EGU22-9899, updated on 05 Oct 2022
https://doi.org/10.5194/egusphere-egu22-9899
EGU General Assembly 2022
© Author(s) 2022. This work is distributed under
the Creative Commons Attribution 4.0 License.

Changes in Arctic Halocline Waters along the East Siberian Slope and in the Makarov Basin from 2007 to 2020

Cécilia Bertosio1, Christine Provost1, Marylou Athanase2, Nathalie Sennéchael1, Gilles Garric3, Jean-Michel Lellouche3, Joo-Hong Kim4, Kyoung-Ho Cho4, and Taewook Park4
Cécilia Bertosio et al.
  • 1LOCEAN-IPSL, Sorbonne Université, Paris, France (cecilia.bertosio@locean-ipsl.upmc.fr)
  • 2Alfred-Wegener-Institut, Bremerhaven, Germany
  • 3MERCATOR-OCEAN, Toulouse, France
  • 4Division of Polar Ocean Sciences, Korea Polar Research Institute, Incheon 21990, Republic of Korea

The Makarov Basin halocline receives contributions from diverse water masses of Atlantic, Pacific, and East Siberian Sea origin. Changes in surface circulation (e.g., in the Transpolar Drift and Beaufort Gyre) have been documented since the 2000s, while the upper ocean column in the Makarov Basin has received little attention. The evolution of the upper and lower halocline in the Makarov Basin and along the East Siberian Sea slope was examined combining drifting platforms observations, shipborne hydrographic data, and modelled fields from a global operational physical model.

In 2015, the upper halocline in the Makarov Basin was warmer, fresher, and thicker compared to 2008 and 2017, likely resulting from the particularly westward extension of the Beaufort Gyre that year. From 2012-onwards, cold Atlantic-derived lower halocline waters, previously restricted to the Lomonosov Ridge area, progressed eastward along the East Siberian slope, with a sharp shift from 155 to 170°E above the 1000 m isobath in winter 2011-2012, followed by a progressive eastward motion after winter 2015-2016 and reached the western Chukchi Sea in 2017. In parallel, an active mixing between upwelled Atlantic water and shelf water along the slope, formed dense warm water which also supplied the Makarov Basin lower halocline.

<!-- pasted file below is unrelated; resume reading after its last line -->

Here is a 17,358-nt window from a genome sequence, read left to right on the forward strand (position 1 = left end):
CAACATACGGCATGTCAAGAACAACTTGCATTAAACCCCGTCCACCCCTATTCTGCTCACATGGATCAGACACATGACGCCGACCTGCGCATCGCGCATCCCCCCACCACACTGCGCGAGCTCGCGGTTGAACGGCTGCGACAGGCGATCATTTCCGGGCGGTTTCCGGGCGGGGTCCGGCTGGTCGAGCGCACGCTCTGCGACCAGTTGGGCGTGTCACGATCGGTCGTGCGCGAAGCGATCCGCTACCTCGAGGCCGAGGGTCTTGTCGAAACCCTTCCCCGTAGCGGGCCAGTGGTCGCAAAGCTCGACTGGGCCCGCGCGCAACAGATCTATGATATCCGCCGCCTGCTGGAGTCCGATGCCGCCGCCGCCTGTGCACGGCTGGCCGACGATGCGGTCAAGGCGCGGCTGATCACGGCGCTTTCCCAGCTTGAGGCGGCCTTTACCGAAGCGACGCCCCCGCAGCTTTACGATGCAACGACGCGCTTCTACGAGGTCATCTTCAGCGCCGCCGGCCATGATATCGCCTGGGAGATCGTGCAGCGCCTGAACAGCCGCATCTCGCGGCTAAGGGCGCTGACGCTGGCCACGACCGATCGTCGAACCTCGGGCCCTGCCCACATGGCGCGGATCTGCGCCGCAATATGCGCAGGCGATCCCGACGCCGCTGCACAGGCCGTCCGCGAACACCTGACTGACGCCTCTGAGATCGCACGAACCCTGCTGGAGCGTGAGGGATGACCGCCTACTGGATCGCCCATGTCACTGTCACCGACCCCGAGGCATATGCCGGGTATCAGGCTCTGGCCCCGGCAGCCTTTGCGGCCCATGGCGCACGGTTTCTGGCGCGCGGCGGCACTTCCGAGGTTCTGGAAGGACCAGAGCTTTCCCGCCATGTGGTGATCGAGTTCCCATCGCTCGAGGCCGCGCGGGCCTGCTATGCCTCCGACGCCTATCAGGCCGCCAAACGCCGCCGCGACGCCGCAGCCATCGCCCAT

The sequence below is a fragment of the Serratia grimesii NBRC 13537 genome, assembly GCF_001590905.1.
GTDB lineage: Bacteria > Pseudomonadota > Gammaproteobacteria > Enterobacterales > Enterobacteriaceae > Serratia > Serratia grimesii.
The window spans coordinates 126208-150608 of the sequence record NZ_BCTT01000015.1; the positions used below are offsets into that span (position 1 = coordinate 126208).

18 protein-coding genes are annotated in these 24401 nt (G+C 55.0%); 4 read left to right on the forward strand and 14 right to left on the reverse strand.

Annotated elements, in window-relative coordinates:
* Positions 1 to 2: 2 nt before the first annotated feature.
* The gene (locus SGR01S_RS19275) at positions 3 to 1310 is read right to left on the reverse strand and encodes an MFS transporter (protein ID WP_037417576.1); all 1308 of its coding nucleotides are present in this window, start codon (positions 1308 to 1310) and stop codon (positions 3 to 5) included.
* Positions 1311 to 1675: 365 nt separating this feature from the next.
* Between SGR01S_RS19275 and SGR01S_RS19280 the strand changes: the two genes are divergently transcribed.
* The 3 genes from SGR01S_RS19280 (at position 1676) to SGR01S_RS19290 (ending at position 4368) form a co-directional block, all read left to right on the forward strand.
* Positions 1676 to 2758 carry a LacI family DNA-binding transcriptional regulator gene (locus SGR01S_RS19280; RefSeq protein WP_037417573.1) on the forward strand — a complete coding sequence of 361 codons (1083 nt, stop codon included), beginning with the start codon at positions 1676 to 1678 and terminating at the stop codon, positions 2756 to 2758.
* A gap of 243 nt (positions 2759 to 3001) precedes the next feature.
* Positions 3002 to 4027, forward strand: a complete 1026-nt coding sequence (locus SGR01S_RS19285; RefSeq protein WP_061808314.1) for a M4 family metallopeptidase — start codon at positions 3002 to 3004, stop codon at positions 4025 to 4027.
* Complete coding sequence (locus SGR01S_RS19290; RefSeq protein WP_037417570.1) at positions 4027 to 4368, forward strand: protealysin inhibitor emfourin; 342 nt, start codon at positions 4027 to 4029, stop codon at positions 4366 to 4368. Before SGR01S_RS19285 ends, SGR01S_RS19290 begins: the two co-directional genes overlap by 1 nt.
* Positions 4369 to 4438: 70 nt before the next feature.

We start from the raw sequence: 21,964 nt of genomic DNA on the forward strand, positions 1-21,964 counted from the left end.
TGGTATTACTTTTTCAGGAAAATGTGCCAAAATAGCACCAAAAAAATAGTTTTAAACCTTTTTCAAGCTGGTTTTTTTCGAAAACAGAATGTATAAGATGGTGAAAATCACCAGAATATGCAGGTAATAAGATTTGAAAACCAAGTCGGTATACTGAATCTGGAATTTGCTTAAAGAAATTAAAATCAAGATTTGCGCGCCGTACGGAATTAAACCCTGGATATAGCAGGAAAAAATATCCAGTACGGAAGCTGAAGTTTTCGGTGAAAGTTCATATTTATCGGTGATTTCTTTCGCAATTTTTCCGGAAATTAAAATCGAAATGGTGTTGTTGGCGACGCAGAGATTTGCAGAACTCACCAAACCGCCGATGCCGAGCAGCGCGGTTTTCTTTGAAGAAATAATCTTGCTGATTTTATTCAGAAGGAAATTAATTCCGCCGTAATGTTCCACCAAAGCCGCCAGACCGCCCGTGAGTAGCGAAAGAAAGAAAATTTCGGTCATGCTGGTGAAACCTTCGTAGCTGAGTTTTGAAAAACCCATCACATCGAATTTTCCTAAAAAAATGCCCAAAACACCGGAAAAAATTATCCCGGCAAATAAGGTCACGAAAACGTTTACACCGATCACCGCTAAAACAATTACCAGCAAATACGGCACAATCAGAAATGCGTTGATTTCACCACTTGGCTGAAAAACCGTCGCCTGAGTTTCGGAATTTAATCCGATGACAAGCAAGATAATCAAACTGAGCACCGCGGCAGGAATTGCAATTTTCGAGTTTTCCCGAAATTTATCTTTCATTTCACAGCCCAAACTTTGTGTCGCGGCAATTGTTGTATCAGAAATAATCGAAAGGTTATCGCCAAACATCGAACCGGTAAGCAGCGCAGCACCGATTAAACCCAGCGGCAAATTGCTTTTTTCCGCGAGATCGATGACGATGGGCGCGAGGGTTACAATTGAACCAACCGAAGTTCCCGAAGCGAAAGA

The progressive weakening of the halocline, together with shallower Atlantic Waters, is emblematic of a new Arctic Ocean regime that started in the early 2000s in the Eurasian Basin. Our results suggest that this new Arctic regime now may extend toward the Amerasian Basin.



How to cite: Bertosio, C., Provost, C., Athanase, M., Sennéchael, N., Garric, G., Lellouche, J.-M., Kim, J.-H., Cho, K.-H., and Park, T.: Changes in Arctic Halocline Waters along the East Siberian Slope and in the Makarov Basin from 2007 to 2020, EGU General Assembly 2022, Vienna, Austria, 23–27 May 2022, EGU22-9899, https://doi.org/10.5194/egusphere-egu22-9899, 2022.

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